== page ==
Expert in the field of youth development, Derek Peterson presented to sixth through eighth grade students from Breckenridge, Wahpeton, and St. Mary’s schools the morning of Tuesday, Nov. 5 at Breckenridge High School. An afternoon presentation was scheduled for students from Rothsay and Campbell-Tintah, as well as Breckenridge High School students. His presentations are meant to increase caring and connection within schools and the community.

“What are you going to do with your lives?” Peterson asked the students. “Here in Wahpeton-Breckenridge, here in the Head of the Red, do you really know that you can go anywhere from here? Because you can,” Peterson said.

Peterson was told in his youth that he could go anywhere from his hometown of Lidgerwood, North Dakota and be anyone. However, he was never taught how to do that, only told that he could. Peterson intends to show youth how they can get anywhere and be anyone they want.

Although Peterson was never shown the tools, he found himself traveling the world. He spent 25 years in Alaska, lived on a sailboat in the San Francisco Bay area, spent nearly two years riding a bicycle from northern Alaska to the southern tip of South America, owns a surf shack in Mexico and has worked with the United Nations.

Peterson demonstrated through an exercise that people are taught at a very young age and throughout development to be independent and to rely heavily on themselves. He then instructed the audience to sit down and stand up.

“The problem is, if you do everything by yourself, you’ll only be as big as yourself,” Peterson said.

“If I do everything by myself, I will only be as big as myself,” students, community members, and school staff chanted.

He explained that everyone has the option to be independent. However, if people have dreams and goals larger than themselves, they need to add more people.

Peterson then instructed students to partner with one other person, introduce themselves, sit on the floor back-to-back, interlock arms, and proceed to stand up together. Each time the students performed this task, Peterson instructed the students to make their group larger. From two students, groups expanded to four students, four became eight and eight became 16.

This activity exemplified his philosophy of adding more people: by adding more people to perform a task, the easier it will become.

Students then discussed how the activity is similar to working together on where they are and where they want to be. A few answers that students provided were: trust each other to try their best, the need for different strengths and talents, motivation, and communication to complete a task.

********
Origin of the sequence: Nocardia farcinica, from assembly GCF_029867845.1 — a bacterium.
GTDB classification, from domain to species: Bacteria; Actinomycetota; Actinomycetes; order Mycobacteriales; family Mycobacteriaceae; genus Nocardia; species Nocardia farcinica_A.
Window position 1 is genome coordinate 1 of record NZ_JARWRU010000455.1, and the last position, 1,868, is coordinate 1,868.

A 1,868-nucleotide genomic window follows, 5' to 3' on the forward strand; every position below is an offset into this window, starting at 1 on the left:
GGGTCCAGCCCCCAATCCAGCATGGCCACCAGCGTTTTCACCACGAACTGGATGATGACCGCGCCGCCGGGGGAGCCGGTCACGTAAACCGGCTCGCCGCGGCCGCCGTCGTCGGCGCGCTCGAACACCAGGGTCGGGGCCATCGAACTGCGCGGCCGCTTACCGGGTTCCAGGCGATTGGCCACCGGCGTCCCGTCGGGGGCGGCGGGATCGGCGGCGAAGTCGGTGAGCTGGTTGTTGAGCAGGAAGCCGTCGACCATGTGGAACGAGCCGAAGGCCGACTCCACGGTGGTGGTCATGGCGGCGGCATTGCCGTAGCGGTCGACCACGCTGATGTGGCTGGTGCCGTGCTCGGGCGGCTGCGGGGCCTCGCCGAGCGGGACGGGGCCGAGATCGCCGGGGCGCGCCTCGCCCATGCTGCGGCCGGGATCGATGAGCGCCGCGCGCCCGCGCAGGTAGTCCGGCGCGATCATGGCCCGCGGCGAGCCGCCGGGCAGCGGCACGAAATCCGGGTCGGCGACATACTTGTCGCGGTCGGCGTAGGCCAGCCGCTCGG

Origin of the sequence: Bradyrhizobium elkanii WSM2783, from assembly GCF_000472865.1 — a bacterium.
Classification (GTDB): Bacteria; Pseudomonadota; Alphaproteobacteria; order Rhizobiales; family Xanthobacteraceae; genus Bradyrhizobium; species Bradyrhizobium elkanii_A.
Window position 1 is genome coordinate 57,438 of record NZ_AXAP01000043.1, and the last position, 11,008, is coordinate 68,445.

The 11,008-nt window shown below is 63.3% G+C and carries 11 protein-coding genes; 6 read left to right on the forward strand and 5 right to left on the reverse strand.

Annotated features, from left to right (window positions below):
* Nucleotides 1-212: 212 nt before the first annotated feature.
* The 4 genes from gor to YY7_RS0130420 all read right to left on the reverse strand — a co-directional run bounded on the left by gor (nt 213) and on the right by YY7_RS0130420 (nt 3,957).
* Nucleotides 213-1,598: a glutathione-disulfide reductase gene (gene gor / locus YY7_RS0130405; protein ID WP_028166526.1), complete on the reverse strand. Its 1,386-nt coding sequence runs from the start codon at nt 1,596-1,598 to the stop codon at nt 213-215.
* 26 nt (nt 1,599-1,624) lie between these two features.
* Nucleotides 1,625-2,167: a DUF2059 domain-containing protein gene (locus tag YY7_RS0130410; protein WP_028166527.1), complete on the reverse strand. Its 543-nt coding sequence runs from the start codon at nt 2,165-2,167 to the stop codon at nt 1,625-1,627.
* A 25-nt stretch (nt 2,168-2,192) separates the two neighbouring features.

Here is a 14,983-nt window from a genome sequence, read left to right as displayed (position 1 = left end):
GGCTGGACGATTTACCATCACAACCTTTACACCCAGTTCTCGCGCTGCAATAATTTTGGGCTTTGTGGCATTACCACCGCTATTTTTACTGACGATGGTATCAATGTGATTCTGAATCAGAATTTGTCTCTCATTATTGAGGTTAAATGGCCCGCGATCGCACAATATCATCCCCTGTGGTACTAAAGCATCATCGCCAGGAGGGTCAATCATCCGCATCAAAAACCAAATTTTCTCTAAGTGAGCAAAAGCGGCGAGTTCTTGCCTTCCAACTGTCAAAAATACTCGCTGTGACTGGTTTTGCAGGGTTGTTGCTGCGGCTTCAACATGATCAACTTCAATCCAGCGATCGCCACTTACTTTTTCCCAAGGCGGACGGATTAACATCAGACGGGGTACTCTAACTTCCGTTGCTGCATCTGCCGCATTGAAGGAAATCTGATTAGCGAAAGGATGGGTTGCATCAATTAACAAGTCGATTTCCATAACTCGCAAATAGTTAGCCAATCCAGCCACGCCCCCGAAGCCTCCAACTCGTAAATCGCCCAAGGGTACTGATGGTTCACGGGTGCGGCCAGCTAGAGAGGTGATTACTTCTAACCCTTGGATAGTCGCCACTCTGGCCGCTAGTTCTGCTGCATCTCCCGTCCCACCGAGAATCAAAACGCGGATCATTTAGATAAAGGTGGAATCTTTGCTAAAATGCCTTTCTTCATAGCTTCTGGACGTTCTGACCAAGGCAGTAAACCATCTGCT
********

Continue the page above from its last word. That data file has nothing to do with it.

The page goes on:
Students engaged in multiple other activities where students had to communicate with one another, trust one another and support one another to complete the activities

Peterson focuses his philosophy of youth development to create a web of support for every child. The web of support should consist of at least five caring adults who can provide love, support, mentorship and encouragement.

“It can be anyone,” Peterson said. “As teenagers, you create those people.”

The thicker the support, Peterson claims, the less likely someone will participate in risky behavior and experience feelings of sadness. Furthermore, the more likely someone will have the capability to bounce back, graduate from high school or college, not give up and thrive.

Intangible measures are also created within the web of support. Among many of these qualities are courage, integrity and honesty. These qualities are not qualities someone “gets,” but rather qualities “caught.” These qualities are caught in the web from those anchors of support created.

Peterson is the founder of the Institute for Community and Adolescent Resiliency — Unifying Solutions (ICAR-US) and a youth development speaker. ICAR-US brings research from natural and social sciences together to create a framework for the development of individual youth.

He will hold presentations at Wahpeton High School Wednesday, Nov. 6 and the community is invited to Day of Hope at the school that evening at 6 p.m., where he will also be the featured speaker.

Load comments